Trevor John Mills, MD, MPH Chief of Emergency Medicine, Veterans Affairs Northern California Health Care System; Professor of Emergency Medicine, Department of Emergency Medicine, University of California, Davis, School of Medicine

Trevor John Mills, MD, MPH is a member of the following medical societies: American Academy of Emergency Medicine, American College of Emergency Physicians

Disclosure: Nothing to disclose.

Acknowledgements

Michelle Ervin, MD Chair, Department of Emergency Medicine, Howard University Hospital

Michelle Ervin, MD is a member of the following medical societies: American Academy of Emergency Medicine, American College of Emergency Physicians, American Medical Association, National Medical Association, and Society for Academic Emergency Medicine

Disclosure: Nothing to disclose.

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Anterior-posterior (AP) compression pelvic fracture.
Vertical shear (VS) fracture pattern.
Anteroposterior (AP) compression injury as seen on an AP radiograph of the pelvis. Characteristic features of an AP compression injury include symphyseal and sacroiliac joint diastasis. In this patient, the pubic symphysis and right sacroiliac joint are widened.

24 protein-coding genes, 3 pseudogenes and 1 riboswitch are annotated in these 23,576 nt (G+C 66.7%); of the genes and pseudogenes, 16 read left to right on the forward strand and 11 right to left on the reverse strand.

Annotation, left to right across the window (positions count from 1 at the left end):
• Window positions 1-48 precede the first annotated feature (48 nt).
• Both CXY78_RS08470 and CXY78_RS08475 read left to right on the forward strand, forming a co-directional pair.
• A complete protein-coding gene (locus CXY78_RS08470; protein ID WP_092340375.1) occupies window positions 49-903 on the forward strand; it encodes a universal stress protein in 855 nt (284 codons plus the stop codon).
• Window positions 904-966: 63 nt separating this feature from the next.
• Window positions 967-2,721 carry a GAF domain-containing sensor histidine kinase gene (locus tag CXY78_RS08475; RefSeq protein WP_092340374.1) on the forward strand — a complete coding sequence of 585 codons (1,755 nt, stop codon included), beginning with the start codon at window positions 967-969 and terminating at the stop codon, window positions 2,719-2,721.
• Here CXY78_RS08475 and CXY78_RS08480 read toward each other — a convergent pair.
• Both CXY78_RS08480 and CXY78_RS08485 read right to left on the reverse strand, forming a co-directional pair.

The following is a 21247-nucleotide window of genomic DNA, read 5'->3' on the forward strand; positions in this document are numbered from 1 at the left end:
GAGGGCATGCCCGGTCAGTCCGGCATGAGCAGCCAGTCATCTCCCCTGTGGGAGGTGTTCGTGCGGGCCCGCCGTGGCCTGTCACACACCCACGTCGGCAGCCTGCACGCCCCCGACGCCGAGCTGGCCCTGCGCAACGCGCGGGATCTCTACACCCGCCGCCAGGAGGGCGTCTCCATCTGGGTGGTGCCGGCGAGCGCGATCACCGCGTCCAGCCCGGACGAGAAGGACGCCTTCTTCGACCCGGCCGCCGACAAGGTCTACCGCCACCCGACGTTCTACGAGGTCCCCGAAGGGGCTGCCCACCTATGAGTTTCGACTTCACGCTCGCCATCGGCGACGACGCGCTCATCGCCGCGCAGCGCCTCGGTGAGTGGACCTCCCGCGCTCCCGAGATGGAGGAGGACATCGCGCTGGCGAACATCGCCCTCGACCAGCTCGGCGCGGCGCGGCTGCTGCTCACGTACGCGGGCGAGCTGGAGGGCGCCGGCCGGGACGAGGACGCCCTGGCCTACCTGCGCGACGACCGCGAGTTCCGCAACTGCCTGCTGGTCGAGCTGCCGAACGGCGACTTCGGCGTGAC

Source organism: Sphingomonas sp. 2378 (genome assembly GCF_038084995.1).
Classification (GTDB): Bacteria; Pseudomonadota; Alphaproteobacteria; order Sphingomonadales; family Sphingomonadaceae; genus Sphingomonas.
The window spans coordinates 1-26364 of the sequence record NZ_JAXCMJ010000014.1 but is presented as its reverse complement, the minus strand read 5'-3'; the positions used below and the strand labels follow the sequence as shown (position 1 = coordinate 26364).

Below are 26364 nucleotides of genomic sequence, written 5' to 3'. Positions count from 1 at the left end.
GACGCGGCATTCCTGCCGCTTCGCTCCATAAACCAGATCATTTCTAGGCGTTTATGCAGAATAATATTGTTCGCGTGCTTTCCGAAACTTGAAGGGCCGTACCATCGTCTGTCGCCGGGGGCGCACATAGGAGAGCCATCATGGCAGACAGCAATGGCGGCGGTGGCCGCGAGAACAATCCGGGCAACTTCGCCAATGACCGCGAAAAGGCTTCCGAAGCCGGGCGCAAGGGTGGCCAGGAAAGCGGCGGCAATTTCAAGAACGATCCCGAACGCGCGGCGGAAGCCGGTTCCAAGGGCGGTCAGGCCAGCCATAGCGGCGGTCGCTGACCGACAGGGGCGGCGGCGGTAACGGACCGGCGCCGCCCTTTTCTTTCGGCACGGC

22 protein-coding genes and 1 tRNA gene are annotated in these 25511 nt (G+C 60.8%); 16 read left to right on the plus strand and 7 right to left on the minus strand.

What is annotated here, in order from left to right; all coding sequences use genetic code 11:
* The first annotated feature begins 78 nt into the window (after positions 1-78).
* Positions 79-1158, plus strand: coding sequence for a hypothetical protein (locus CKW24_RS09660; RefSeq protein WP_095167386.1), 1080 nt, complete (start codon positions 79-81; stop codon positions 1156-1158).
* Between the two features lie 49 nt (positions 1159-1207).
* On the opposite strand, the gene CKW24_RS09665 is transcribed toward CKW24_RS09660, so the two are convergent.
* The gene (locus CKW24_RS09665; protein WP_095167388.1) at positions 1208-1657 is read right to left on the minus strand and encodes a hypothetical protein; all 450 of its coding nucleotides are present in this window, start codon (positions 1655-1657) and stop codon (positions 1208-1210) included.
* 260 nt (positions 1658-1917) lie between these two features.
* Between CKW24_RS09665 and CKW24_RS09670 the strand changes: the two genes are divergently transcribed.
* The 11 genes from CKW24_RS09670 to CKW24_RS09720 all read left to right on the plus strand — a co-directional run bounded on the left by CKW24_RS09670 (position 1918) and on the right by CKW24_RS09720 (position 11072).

Windswept pelvis (lateral compression injury) as seen on a pelvic CT scan. The patient sustained a left lateral compression injury with internal rotation of the left hemipelvis and a characteristic sacral buckle fracture. Note the concomitant left sacroiliac joint diastasis. The lateral force vector continued across the pelvis to produce external rotation of the right hemipelvis and diastasis of the right sacroiliac joint. The combination of injuries resulted in a windswept pelvis.